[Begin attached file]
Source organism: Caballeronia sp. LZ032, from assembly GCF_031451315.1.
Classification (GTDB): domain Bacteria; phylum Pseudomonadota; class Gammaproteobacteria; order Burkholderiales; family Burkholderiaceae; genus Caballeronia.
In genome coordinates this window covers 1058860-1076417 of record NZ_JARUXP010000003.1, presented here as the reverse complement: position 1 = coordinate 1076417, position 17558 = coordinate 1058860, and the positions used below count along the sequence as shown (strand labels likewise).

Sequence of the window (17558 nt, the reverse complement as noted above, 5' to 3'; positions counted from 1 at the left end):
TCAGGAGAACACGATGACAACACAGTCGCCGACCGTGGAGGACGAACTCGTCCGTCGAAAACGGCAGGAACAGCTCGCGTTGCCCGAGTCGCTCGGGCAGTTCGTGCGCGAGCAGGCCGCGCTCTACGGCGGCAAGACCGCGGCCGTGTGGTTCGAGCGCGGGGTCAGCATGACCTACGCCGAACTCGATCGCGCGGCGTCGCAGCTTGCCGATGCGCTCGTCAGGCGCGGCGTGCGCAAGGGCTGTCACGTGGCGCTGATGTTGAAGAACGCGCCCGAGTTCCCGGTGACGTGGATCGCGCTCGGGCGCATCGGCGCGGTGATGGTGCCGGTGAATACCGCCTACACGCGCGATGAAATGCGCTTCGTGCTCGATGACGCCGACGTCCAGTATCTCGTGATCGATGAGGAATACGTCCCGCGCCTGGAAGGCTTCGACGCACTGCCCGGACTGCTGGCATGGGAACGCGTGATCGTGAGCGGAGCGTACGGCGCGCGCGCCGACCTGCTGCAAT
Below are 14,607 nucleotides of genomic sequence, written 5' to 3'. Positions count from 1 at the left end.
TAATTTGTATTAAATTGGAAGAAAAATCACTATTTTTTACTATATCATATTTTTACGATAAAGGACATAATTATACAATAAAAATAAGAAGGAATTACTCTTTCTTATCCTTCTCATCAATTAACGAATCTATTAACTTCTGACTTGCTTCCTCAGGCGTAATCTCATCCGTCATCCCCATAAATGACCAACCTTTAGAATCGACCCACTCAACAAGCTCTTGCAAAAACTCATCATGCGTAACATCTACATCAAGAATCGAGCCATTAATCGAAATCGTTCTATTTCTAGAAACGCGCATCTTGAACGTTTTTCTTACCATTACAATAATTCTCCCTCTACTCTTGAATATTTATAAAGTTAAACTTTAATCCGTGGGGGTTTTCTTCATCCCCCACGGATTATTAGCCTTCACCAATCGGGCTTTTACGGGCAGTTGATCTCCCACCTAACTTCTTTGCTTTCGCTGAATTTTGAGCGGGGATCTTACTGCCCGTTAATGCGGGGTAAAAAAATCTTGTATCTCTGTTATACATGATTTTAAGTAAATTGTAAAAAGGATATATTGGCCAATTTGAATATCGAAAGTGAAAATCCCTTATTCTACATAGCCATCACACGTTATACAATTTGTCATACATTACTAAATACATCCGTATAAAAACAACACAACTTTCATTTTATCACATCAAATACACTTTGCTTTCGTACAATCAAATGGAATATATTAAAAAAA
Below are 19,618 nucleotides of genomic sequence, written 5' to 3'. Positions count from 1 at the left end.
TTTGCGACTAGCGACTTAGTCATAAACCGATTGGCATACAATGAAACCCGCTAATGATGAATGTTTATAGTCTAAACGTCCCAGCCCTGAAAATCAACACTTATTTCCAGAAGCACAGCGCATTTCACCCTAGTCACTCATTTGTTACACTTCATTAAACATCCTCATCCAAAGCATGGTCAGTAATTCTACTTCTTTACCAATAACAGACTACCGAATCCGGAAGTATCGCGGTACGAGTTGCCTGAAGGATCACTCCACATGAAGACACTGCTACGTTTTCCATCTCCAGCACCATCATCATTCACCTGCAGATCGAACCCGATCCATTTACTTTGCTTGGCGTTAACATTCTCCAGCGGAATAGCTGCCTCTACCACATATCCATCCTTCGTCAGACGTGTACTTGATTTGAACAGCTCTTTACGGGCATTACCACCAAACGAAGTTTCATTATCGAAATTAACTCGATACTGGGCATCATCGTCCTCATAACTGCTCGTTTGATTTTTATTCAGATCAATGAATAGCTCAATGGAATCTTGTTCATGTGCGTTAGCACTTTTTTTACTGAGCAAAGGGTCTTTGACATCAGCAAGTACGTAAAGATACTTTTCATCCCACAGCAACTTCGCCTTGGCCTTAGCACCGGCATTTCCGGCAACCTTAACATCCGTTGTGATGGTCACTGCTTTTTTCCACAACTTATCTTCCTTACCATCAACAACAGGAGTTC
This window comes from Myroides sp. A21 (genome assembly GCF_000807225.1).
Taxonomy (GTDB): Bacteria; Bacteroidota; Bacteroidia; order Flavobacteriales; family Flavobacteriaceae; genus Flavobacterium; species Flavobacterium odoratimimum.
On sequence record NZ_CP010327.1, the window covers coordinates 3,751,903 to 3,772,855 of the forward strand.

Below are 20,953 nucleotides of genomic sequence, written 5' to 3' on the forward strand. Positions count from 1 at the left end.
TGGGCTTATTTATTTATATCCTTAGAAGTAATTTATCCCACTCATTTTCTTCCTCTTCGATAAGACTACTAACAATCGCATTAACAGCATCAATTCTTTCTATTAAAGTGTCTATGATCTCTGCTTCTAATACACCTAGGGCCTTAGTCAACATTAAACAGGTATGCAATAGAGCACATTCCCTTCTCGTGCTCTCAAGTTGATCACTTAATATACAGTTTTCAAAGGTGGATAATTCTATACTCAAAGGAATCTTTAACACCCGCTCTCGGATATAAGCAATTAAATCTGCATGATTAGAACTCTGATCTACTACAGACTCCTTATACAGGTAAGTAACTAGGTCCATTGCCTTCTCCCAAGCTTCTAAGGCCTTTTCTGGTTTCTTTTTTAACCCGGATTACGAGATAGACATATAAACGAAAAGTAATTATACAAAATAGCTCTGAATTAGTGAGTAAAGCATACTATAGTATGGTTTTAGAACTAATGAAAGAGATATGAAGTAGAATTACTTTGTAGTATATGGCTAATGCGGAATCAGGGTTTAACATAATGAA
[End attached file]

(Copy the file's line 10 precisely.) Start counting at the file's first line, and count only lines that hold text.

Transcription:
This window comes from Myroides sp. A21 (genome assembly GCF_000807225.1).